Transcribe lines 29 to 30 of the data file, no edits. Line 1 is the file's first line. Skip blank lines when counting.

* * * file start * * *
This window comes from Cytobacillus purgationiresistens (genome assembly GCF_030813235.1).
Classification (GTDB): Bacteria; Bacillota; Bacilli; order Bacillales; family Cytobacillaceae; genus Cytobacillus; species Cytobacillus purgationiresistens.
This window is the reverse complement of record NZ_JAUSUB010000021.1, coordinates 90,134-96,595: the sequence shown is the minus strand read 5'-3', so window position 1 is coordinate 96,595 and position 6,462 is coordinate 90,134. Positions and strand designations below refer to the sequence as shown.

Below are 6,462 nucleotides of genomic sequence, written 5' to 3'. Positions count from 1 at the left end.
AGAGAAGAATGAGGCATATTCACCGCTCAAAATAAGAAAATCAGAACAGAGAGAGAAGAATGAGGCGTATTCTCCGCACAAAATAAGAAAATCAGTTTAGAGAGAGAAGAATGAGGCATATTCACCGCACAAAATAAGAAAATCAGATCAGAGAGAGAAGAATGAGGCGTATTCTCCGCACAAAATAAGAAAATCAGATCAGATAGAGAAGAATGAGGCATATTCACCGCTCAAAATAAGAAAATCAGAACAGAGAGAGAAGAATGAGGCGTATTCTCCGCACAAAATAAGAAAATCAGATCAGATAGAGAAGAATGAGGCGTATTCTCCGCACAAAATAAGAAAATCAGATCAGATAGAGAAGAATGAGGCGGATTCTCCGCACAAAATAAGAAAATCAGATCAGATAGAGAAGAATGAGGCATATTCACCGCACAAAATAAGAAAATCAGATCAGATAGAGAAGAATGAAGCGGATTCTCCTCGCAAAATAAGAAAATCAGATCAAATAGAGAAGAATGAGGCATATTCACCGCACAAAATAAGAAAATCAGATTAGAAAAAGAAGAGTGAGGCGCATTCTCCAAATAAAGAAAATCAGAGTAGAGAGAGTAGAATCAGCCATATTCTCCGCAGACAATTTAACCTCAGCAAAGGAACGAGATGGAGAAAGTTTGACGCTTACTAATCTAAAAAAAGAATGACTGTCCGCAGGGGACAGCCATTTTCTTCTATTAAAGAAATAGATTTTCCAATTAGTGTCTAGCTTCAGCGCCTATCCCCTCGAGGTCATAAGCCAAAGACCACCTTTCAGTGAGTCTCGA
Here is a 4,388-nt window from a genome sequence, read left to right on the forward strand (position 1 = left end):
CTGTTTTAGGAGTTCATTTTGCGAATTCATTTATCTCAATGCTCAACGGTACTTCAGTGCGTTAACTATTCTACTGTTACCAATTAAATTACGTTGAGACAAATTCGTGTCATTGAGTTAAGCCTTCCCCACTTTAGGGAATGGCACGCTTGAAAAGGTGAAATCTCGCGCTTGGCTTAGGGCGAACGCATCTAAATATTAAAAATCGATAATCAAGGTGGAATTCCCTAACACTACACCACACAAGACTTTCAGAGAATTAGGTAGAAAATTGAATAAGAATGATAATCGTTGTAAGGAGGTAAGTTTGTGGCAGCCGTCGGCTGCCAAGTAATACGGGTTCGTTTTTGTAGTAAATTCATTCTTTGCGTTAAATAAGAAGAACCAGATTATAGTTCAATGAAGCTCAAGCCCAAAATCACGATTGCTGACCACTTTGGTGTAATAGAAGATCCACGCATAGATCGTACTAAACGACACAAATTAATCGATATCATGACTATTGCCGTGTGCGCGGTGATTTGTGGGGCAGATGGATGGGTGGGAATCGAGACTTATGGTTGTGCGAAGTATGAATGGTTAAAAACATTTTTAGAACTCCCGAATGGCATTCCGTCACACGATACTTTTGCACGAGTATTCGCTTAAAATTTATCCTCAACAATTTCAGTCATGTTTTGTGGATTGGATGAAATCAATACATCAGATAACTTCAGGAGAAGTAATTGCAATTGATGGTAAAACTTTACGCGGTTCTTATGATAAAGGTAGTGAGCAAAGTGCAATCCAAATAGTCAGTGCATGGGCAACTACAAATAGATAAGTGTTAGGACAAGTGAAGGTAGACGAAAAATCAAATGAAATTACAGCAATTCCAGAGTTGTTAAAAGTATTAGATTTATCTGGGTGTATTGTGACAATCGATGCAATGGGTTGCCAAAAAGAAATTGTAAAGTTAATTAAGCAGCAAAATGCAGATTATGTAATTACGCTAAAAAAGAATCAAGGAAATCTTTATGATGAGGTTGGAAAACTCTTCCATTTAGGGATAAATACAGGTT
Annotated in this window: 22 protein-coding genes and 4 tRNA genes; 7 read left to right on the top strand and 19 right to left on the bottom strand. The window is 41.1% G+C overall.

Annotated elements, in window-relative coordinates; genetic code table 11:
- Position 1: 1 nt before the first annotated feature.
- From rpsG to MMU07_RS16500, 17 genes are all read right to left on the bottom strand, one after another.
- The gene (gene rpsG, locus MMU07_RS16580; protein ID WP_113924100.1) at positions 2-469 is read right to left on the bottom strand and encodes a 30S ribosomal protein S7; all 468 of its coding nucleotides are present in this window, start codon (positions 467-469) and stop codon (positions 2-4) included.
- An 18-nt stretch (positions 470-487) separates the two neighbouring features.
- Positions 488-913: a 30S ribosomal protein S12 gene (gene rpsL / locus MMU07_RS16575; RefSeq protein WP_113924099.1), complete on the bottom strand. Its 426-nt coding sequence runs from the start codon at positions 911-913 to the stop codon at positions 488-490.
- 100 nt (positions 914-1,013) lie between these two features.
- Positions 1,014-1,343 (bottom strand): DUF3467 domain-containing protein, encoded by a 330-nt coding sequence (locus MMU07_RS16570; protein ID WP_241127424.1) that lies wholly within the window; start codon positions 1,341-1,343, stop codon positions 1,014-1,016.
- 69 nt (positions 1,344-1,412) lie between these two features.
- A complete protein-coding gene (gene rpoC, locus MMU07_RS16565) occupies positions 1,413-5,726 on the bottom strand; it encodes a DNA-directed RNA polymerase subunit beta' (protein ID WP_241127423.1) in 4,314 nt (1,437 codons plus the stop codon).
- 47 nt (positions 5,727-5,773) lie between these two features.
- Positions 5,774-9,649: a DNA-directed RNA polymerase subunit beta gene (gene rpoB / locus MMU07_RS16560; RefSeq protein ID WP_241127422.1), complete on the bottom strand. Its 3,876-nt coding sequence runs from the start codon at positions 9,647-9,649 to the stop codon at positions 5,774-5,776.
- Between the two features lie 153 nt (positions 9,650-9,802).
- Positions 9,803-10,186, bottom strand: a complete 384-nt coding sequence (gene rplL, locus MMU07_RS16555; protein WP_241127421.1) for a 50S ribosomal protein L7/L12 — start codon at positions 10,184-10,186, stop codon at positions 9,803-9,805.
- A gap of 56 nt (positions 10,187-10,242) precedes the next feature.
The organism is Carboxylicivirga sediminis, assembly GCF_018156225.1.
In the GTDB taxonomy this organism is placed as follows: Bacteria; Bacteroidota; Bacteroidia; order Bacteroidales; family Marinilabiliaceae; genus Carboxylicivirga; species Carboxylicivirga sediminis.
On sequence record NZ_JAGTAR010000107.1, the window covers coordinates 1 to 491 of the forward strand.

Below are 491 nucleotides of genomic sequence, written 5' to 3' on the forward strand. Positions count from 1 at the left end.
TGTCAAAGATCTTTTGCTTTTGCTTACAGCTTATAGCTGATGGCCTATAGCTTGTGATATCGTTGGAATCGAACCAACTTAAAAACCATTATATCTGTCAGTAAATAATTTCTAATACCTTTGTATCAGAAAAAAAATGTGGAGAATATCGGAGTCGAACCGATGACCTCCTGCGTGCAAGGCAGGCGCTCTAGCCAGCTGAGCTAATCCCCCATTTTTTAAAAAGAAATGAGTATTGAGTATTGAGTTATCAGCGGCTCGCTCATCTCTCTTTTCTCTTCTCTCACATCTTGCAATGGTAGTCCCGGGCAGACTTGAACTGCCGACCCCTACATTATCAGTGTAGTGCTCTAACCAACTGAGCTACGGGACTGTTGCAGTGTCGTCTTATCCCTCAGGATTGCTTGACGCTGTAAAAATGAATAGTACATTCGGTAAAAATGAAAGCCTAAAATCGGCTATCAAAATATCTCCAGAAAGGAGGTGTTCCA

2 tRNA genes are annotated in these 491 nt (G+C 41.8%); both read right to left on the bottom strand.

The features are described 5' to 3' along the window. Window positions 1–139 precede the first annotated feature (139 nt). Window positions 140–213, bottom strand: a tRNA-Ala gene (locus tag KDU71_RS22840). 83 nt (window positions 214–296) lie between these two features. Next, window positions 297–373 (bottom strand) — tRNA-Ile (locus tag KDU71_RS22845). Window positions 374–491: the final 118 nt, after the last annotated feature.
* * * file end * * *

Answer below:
2 tRNA genes are annotated in these 491 nt (G+C 41.8%); both read right to left on the bottom strand.

The features are described 5' to 3' along the window. Window positions 1–139 precede the first annotated feature (139 nt). Window positions 140–213, bottom strand: a tRNA-Ala gene (locus tag KDU71_RS22840). 83 nt (window positions 214–296) lie between these two features. Next, window positions 297–373 (bottom strand) — tRNA-Ile (locus tag KDU71_RS22845). Window positions 374–491: the final 118 nt, after the last annotated feature.